Having a well-defined target market is crucial to your business plan. By having a clear niche target, small businesses can compete with larger companies.

Keep in mind, a target market doesn't prohibit those outside of it from buying from you. Instead, it’s concentrating your marketing dollars and efforts toward one area.

Take some time and start researching to find the right people to include in your target audience. In doing so, here are two areas to focus on as you start developing your target market:

Examine Your Customer

Get to know your customers a little better. To start, research, collect information, analyze data and make decisions using these segment guidelines:


This is possibly the most important aspect of learning about your customer. The demographics you want to research are those similar to information the Census Bureau would collect. This includes information such as age, gender, ethnicity, income, occupation and more.

Also included in the demographic of your customer can be their geographical location. Take a look at the physical location of those interested in your products and/or services. In doing this research, you’ll begin to see who your customers are. You’ll have to take another few steps to learn about how they think and act.


Digging deeper into your target audience, you want to take a look into their psyche. How are your customers living? What are they interested in? Examine their hobbies and how they are spending their free time.

Another big part of this would be the customers’ behaviors. Study what brands they’re buying now. Concentrate on products they’re using, how often they’re shopping, what amount they’re spending on these purchases and more. You can even take a look at how well they know the product, this can help you adjust the messaging in your marketing.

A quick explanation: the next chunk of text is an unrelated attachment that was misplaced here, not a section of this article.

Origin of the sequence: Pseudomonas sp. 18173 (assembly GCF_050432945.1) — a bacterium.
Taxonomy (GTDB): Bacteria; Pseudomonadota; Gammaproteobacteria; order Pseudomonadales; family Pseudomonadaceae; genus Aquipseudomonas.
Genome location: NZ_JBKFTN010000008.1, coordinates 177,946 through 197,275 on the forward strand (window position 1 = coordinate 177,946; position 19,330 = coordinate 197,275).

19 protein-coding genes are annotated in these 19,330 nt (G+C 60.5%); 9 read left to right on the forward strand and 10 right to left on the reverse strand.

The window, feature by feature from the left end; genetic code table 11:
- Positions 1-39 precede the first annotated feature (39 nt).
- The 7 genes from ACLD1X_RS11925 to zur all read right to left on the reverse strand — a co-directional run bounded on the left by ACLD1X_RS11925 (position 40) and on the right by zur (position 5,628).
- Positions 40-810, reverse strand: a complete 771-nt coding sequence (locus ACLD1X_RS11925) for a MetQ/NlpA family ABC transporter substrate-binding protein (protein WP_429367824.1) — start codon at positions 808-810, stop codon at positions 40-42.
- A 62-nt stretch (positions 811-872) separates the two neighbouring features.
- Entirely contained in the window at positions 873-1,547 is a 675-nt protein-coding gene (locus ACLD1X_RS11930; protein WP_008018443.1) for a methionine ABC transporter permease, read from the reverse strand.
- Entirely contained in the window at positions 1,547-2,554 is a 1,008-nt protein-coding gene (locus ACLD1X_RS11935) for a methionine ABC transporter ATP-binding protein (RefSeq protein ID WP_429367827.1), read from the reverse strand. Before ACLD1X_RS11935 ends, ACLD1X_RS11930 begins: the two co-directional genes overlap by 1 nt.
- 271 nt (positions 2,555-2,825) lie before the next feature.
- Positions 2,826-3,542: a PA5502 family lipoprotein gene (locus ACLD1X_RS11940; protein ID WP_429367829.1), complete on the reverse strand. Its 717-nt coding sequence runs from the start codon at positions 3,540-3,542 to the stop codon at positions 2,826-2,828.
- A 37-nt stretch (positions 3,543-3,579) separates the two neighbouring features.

Information such as music they like and other behaviors can help you take a look at what’s influencing buying habits.

Identify what your customer needs

Identify the pain points your customers have. From that, you’ll be able to provide them with a solution to their problem through your products and services. For instance, every parent is “busy,” but not every busy parent works away from home and has young children.

Since parents choose the day care, market to them instead of the children. This will help you develop a specific age group, let’s say ages 25 to 40 in this case. It also might be helpful to decide which gender to favor, either the mother or the father.

Understand Your Competitor’s Customer

The second area to focus on is the customer that your competitors are targeting. Be sure to understand them just as well, so you can tailor your product or service to an untapped market.

Create a competitive advantage

Create offers or products that help your company stand out in the crowd.  Specifically, create something that competing businesses are not providing. For example, a daycare could offer benefits and accommodations for parents with more than one child. Then you can look into the average number of children per family in the area near your business and cater to that number. This deal would separate you from other day cares that target families with any number of children.

Emphasize what sets you apart

In addition to focusing on specifics that your competitors are not offering, be sure to focus on aspects that they could never offer. An example would be a prime location on the busiest street in town. Highlight this advantage to the people that enjoy the area, or those that are geographically located near your business.

Never stop targeting

It is important to retain the customers that you have already won over. You need to grow with your customers and consistently provide them with more reasons to stay with your company. One way of doing this would be providing meaningful content on your website. This will show your customers that they can value and trust your business.

How much do you know about the customers you seek to do business with? How about the customers your competitors are targeting?